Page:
The advisory was issued at the regional financial crimes watchdog’s plenary held earlier this week in The Bahamas. CFATF members were told to take the necessary measures to insulate themselves from ongoing money laundering and terrorist financing risks after the National Assembly failed to amend the Anti Money Laundering and Countering of Financing Terrorism (AML/CFT) Act in keeping with CFATF recommendations.
The combined opposition has given several reasons for not approving the amendments including the need to ensure the law is watertight and that adequate systems are put in place to arrest and prosecute launderers of ill-gotten gains.
Following is the full text of the Finance Minister’s statement outlining the expected bottlenecks that Guyanese will experience as a result of failure to pass the amendments:
The decision by CFATF to encourage its member countries to consider implementing counter measures to protect their financial systems from the ongoing money laundering and terrorist financing risks emanating from Guyana is most unfortunate.
As a result of this warning Guyana’s credibility in the international community will be severely damaged. International business relations with Guyana will be subjected to intense scrutiny which inevitability will become bureaucratic and costly for investors. Such environments will undoubtedly detour investor interests and ultimately limit Guyana’s marketability.
Countries which have been blacklisted and received similar warnings have responded differently based on their unique economies. How Guyana’s economy responds will only be determined in time. What is known is, regardless of Guyana’s current economic state, the consequences of the warning issued by CFATF are far reaching:
1. Persons who receive remittances/ cash via money transfer systems, may experience delays in receiving the transfer. There may also be an increased processing fee resulting from additional paperwork.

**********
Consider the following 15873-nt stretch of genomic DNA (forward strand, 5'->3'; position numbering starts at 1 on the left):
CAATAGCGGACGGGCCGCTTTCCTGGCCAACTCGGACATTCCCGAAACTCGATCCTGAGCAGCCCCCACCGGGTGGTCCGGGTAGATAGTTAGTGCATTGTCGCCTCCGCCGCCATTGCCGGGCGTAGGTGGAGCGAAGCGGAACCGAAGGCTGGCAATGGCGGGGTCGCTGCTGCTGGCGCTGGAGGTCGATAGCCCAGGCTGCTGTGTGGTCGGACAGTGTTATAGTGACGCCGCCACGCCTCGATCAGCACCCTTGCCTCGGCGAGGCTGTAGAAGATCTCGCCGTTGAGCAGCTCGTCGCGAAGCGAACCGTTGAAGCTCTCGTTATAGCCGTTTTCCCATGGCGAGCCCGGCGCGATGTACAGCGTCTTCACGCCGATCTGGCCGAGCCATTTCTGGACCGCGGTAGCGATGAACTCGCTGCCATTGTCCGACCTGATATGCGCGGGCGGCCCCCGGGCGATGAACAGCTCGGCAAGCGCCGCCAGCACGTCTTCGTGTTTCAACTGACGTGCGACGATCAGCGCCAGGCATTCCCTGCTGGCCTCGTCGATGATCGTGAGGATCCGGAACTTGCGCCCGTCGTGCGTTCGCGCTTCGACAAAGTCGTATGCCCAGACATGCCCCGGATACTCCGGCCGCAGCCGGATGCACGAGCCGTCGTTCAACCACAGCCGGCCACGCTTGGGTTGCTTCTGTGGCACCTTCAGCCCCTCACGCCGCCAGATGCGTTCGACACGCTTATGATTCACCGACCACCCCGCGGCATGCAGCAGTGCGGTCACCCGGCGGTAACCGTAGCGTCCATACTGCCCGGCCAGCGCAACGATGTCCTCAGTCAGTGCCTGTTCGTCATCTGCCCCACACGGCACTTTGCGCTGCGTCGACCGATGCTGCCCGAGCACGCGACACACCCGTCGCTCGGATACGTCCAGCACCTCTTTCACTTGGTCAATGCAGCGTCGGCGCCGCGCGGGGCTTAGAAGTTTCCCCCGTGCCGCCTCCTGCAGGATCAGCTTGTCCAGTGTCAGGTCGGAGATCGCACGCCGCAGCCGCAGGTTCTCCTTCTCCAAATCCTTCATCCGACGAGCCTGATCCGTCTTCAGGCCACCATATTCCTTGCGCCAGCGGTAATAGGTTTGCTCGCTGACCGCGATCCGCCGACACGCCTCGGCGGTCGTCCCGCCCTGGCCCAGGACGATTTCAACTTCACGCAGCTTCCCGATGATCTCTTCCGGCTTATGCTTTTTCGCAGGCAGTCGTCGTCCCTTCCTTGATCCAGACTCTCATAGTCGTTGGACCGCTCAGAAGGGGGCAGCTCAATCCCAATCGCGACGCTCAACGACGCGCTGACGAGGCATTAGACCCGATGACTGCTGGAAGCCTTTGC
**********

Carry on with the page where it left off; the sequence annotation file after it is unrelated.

2. Proof of income and identification of the sender of such remittances will be enhanced. Persons most likely to be affected by this are undocumented aliens who reside abroad.
3. The transfer of money from local to external banks will be delayed as international banks begin to severe ties locally.
4. This delay in bank transfers or severing of financial ties with local banks can affect fuel prices and ultimately the cost for travel and commodities.
5. Local businesses may experience delays in the shipment of goods as additional paperwork will be required to prove that a business is legitimate and not a shell company laundering monies or financing terrorism.
6. Enhanced scrutiny will be implemented to verify the source and destination of all monies.
7. Persons who shop online and use debit and credit cards to conduct such transactions may find their transactions are denied or delayed.
8. Insurance services (fire, life, mortgage etc), most of which depend on reinsurance from abroad, are also expected to experience delays, additional filing of paperwork and possibly increased fees.
Despite numerous warnings, multiple engagements, calls from the private sector, manufacturing industry, banking and insurance sectors and the diplomatic community, it is most unfortunate that Guyana’s development has received such a striking blow due to non- cooperation at the parliamentary level.
The implications of Guyana not complying with the CFATF requirements will undoubtedly affect our social and economic development. As more information becomes available, Government will keep the public informed.